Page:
In Nepal, there are plenty of examples to learn from. Donor assistance in Nepal, both bilateral and multilateral organisations, isn’t translating fast enough into meaningful reforms. The country’s energy sector illustrates this clearly.
Since 2013, Nepal has received approximately $2.2 billion across 16 major projects in a mix of grants and loans from development partners, the ADB estimates. There has been notable progress over that duration. Load-shedding (rolling blackouts) has ended. Over 90 percent of the country is electrified. Generating capacity has almost doubled. Private participation is higher. Transmission capacity has been enhanced, and interconnection with India is enabling exports.
These physical gains notwithstanding, the underlying sector reforms have remained paralysed. In September, an amendment to the Electricity Act was withdrawn from Parliament even though it had already passed the National Assembly. The act was last revised in 1992. In the intervening 30 years, the world has undergone radical transformations in the technology, markets and systems in the power sector. Even the monarchy has fallen since then. But the underlying relic of Nepal’s power sector continues to remain unchanged.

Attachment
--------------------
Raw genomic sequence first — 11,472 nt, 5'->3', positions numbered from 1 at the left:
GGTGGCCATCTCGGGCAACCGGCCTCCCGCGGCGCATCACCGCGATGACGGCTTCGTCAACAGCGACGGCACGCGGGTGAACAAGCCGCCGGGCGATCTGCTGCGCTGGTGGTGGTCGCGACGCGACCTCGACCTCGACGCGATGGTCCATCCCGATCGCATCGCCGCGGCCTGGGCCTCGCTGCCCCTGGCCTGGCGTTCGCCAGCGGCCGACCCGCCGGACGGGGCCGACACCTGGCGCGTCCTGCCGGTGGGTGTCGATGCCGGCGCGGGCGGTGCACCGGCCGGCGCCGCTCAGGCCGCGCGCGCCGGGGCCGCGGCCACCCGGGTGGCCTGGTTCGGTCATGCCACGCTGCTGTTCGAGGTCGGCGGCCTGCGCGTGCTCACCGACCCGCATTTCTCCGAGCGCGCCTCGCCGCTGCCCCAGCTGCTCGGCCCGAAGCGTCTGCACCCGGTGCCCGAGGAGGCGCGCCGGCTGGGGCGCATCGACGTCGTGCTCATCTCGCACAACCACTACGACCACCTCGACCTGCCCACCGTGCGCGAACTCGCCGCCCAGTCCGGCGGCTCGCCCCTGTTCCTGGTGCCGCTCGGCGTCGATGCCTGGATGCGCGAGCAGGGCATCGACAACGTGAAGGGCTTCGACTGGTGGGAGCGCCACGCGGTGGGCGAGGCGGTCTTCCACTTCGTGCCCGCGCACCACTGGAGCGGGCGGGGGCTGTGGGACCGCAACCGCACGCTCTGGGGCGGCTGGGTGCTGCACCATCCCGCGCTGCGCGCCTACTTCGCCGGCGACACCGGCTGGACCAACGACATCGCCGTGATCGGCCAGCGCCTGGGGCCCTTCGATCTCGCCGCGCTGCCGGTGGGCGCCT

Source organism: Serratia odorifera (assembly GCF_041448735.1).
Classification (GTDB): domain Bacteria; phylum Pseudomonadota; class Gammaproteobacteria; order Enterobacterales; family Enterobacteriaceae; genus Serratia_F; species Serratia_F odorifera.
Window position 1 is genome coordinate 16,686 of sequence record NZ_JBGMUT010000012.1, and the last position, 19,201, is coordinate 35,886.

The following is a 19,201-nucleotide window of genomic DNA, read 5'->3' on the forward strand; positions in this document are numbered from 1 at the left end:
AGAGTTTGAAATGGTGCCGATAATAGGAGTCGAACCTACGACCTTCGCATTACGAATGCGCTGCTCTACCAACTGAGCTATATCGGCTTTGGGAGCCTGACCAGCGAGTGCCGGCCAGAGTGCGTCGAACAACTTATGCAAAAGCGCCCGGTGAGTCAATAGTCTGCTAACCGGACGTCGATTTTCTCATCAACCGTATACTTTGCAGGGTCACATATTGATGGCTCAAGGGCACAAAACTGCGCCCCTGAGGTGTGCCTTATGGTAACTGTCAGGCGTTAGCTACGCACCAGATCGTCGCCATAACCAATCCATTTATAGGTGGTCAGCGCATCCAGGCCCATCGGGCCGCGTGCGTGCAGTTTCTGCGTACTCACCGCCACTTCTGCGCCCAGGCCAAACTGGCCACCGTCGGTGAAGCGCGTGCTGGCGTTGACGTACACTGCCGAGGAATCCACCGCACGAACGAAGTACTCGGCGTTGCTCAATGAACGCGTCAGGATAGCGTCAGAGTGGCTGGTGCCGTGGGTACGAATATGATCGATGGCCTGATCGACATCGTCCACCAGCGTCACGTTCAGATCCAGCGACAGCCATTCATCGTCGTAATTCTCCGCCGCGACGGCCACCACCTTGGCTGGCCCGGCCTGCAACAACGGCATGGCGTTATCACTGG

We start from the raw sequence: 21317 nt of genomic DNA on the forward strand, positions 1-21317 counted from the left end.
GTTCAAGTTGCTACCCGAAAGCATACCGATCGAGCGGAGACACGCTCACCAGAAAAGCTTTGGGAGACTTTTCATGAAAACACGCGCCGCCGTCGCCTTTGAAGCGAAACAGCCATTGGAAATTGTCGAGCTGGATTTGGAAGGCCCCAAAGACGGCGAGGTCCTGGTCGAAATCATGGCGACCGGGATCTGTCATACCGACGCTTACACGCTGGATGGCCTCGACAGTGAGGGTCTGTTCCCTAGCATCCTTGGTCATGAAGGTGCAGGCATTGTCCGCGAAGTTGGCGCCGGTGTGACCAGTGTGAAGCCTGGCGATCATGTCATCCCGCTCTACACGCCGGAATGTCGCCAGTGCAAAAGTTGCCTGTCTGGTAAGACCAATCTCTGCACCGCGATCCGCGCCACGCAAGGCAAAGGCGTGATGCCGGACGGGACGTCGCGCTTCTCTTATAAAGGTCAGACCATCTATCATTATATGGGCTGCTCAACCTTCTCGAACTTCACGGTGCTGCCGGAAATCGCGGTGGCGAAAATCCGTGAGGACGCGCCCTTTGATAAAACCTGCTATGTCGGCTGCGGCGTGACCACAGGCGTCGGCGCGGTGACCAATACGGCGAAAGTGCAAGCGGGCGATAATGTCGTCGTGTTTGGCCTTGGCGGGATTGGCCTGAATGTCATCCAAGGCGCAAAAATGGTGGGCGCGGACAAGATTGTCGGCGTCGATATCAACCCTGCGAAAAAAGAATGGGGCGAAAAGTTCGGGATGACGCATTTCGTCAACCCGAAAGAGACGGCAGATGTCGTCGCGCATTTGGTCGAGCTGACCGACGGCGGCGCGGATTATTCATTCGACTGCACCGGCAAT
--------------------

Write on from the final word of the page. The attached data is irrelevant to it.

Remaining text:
In 2015, the World Bank sanctioned the Power Sector Reform and Sustainable Hydropower Development project for Nepal with a loan commitment of $20 million. An implementation status and result report submitted by the World Bank in June this year showed that Nepal had already met the programme’s goal of achieving five “key policy and sector reform actions".